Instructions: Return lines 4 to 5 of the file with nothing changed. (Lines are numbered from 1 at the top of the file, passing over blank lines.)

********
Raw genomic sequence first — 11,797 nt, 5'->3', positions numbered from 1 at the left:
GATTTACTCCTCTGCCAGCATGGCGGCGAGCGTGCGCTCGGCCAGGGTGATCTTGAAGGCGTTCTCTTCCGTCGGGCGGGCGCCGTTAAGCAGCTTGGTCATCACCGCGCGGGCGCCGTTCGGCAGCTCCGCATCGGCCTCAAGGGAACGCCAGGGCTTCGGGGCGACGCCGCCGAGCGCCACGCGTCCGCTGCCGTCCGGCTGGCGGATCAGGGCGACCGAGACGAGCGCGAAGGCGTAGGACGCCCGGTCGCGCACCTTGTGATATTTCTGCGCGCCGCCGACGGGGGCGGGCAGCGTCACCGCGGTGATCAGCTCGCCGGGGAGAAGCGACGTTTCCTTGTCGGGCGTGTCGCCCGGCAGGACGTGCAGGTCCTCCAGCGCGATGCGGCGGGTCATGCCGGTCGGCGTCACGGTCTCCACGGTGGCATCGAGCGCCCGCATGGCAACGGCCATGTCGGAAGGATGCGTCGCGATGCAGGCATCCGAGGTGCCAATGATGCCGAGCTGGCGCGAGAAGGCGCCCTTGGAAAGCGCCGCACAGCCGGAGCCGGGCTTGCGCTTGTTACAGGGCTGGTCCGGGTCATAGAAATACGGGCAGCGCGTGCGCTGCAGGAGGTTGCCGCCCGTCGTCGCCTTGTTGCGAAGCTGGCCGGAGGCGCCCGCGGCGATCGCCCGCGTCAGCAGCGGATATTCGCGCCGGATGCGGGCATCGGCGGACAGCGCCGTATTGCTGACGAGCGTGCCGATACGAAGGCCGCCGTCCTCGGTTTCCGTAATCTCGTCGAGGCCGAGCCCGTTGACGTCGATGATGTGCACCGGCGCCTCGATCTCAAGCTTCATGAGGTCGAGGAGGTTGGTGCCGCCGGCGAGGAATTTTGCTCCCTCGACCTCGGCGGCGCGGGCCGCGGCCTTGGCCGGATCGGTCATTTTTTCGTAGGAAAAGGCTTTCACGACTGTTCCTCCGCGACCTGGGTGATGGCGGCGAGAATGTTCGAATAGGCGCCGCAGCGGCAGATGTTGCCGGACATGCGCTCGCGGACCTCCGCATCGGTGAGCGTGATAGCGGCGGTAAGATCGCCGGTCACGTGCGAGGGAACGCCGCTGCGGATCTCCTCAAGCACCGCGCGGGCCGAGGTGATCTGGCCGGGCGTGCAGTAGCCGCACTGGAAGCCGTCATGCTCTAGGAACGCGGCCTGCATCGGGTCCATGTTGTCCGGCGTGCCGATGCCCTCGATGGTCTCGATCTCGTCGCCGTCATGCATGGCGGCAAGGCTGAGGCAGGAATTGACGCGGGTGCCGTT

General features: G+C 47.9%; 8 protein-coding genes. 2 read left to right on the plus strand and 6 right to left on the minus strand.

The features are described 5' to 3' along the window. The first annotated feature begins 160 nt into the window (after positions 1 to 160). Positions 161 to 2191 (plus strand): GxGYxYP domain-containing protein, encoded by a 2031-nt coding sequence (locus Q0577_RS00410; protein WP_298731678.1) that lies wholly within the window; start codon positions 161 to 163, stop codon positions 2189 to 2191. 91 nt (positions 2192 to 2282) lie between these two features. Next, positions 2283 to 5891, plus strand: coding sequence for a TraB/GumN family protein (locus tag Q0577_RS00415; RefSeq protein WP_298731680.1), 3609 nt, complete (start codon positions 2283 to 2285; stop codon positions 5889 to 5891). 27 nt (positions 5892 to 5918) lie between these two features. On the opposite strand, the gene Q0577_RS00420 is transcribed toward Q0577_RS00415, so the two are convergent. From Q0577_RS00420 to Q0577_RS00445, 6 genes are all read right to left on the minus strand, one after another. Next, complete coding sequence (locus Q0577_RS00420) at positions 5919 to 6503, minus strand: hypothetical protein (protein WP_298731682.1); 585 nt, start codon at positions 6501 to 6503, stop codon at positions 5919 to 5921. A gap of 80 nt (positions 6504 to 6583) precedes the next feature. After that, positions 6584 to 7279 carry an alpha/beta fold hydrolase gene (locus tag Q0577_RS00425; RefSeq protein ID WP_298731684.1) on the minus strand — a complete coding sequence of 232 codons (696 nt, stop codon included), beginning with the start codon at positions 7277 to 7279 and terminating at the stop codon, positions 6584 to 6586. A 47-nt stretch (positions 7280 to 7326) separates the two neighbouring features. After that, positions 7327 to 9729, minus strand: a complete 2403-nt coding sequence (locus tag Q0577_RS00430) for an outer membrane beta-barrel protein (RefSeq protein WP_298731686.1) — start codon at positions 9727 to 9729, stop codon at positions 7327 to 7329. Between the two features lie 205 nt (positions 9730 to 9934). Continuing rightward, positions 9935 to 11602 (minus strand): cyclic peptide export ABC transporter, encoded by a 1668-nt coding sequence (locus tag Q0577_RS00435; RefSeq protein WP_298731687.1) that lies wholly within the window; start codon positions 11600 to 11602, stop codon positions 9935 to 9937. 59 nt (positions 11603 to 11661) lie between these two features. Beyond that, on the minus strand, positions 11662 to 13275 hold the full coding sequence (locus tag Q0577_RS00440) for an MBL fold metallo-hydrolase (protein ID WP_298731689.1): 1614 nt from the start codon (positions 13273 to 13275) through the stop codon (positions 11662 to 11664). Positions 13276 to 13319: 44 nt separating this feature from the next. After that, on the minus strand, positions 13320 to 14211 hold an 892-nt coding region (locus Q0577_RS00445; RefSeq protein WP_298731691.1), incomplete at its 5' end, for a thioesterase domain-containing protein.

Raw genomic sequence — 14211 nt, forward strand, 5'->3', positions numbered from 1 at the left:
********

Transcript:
The features are described 5' to 3' along the window. The first annotated feature begins 160 nt into the window (after positions 1 to 160). Positions 161 to 2191 (plus strand): GxGYxYP domain-containing protein, encoded by a 2031-nt coding sequence (locus Q0577_RS00410; protein WP_298731678.1) that lies wholly within the window; start codon positions 161 to 163, stop codon positions 2189 to 2191. 91 nt (positions 2192 to 2282) lie between these two features. Next, positions 2283 to 5891, plus strand: coding sequence for a TraB/GumN family protein (locus tag Q0577_RS00415; RefSeq protein WP_298731680.1), 3609 nt, complete (start codon positions 2283 to 2285; stop codon positions 5889 to 5891). 27 nt (positions 5892 to 5918) lie between these two features. On the opposite strand, the gene Q0577_RS00420 is transcribed toward Q0577_RS00415, so the two are convergent. From Q0577_RS00420 to Q0577_RS00445, 6 genes are all read right to left on the minus strand, one after another. Next, complete coding sequence (locus Q0577_RS00420) at positions 5919 to 6503, minus strand: hypothetical protein (protein WP_298731682.1); 585 nt, start codon at positions 6501 to 6503, stop codon at positions 5919 to 5921. A gap of 80 nt (positions 6504 to 6583) precedes the next feature. After that, positions 6584 to 7279 carry an alpha/beta fold hydrolase gene (locus tag Q0577_RS00425; RefSeq protein ID WP_298731684.1) on the minus strand — a complete coding sequence of 232 codons (696 nt, stop codon included), beginning with the start codon at positions 7277 to 7279 and terminating at the stop codon, positions 6584 to 6586. A 47-nt stretch (positions 7280 to 7326) separates the two neighbouring features. After that, positions 7327 to 9729, minus strand: a complete 2403-nt coding sequence (locus tag Q0577_RS00430) for an outer membrane beta-barrel protein (RefSeq protein WP_298731686.1) — start codon at positions 9727 to 9729, stop codon at positions 7327 to 7329. Between the two features lie 205 nt (positions 9730 to 9934). Continuing rightward, positions 9935 to 11602 (minus strand): cyclic peptide export ABC transporter, encoded by a 1668-nt coding sequence (locus tag Q0577_RS00435; RefSeq protein WP_298731687.1) that lies wholly within the window; start codon positions 11600 to 11602, stop codon positions 9935 to 9937. 59 nt (positions 11603 to 11661) lie between these two features. Beyond that, on the minus strand, positions 11662 to 13275 hold the full coding sequence (locus tag Q0577_RS00440) for an MBL fold metallo-hydrolase (protein ID WP_298731689.1): 1614 nt from the start codon (positions 13273 to 13275) through the stop codon (positions 11662 to 11664). Positions 13276 to 13319: 44 nt separating this feature from the next. After that, on the minus strand, positions 13320 to 14211 hold an 892-nt coding region (locus Q0577_RS00445; RefSeq protein WP_298731691.1), incomplete at its 5' end, for a thioesterase domain-containing protein.

Raw genomic sequence — 14211 nt, forward strand, 5'->3', positions numbered from 1 at the left: